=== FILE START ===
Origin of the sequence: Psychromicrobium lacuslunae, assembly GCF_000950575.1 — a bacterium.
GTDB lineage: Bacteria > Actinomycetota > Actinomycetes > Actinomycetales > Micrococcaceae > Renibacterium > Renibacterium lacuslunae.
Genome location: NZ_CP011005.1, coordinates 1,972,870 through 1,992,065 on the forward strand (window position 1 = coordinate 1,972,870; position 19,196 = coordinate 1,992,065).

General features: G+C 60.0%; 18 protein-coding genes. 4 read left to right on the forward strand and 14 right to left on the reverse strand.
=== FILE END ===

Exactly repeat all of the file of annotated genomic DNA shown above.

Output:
Origin of the sequence: Psychromicrobium lacuslunae, assembly GCF_000950575.1 — a bacterium.
GTDB lineage: Bacteria > Actinomycetota > Actinomycetes > Actinomycetales > Micrococcaceae > Renibacterium > Renibacterium lacuslunae.
Genome location: NZ_CP011005.1, coordinates 1,972,870 through 1,992,065 on the forward strand (window position 1 = coordinate 1,972,870; position 19,196 = coordinate 1,992,065).

General features: G+C 60.0%; 18 protein-coding genes. 4 read left to right on the forward strand and 14 right to left on the reverse strand.